Trump, Biden compete for ratings in dueling televised town halls
Incumbent, challenger take to the airwaves in lieu of canceled debate; John Roberts has the latest on ‘Special Report’
Democratic presidential nominee Joe Biden says that voters “do have a right to know where I stand” on expanding the number of justices on the Supreme Court and that he will most likely let them know “before they vote” on Nov. 3.
His comments mark a reversal from just a week ago, when Biden told reporters that “you’ll know my position on court-packing the day after the election.”
Biden on Thursday explained that his position will depend on how the confirmation of Supreme Court nominee Amy Coney Barrett is handled by the Republican majority in the Senate. The former vice president's pledge, however, comes as millions of ballots have already been cast in the general election.
BIDEN DOUBLES DOWN ON COURT PACKING: 'YOU'LL KNOW MY POSITION AFTER THE ELECTION'
The former vice president once again described the question – which he has avoded directly answering for nearly a month – as a distraction to what he termed the main issue – the push by President Trump and Senate Republicans to quickly move before Election Day to confirm Barrett, a conservative federal appeals court judge nominated by Trump to succeed liberal-leaning Supreme Court Justice Ruth Bader Ginsburg.
Democratic presidential candidate former Vice President Joe Biden arrives to participate in a town hall with moderator ABC News anchor George Stephanopoulos at the National Constitution Center in Philadelphia, Thursday, Oct. 15, 2020. (AP Photo/Carolyn Kaster)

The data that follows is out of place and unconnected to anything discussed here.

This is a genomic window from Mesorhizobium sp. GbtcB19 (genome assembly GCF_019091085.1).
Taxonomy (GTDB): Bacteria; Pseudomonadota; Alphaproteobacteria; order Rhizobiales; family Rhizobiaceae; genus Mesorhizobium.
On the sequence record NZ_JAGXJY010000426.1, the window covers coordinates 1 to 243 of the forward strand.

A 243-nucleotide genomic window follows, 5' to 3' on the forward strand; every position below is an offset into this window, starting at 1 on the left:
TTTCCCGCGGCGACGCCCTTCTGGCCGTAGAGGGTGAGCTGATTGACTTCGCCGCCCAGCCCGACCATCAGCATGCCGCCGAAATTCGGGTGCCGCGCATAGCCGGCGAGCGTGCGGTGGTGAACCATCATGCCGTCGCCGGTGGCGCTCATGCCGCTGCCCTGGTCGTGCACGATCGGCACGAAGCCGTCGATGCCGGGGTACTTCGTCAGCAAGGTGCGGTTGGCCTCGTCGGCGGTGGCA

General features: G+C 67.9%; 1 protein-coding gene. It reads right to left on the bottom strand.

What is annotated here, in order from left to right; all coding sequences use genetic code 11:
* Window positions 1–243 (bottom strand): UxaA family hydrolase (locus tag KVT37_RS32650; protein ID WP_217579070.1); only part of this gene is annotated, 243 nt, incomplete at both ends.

Biden and Democrats have repeatedly argued that voters should have a say in the nomination, by choosing the next president and by determining which party controls the Senate. Biden has urged that the winner of the presidential election should nominate the successor to Ginsburg.
But with Democrats virtually powerless to stop the president and Senate Republicans from pushing through Barrett’s nomination ahead of the election – which would tilt the court’s conservative majority to 6-3 – many on the left are now calling for an expansion of the court to rebalance the ideological ratio of the justices.
“No matter what answer I gave you, if I say it, that’s the headline tomorrow. It won’t be about what’s going on now, the improper way they’re proceeding,” Biden told ABC News’ George Stephanopoulos, the moderator of the town hall.
The former vice president reiterated his position from the Democratic presidential primaries that “I have not been a fan of court packing.”
Senate Republicans are pushing to vote on Barrett’s nomination before Election Day. Biden said that his position on expanding the number of justices would depend “on how they (Senate Republicans) handle this.
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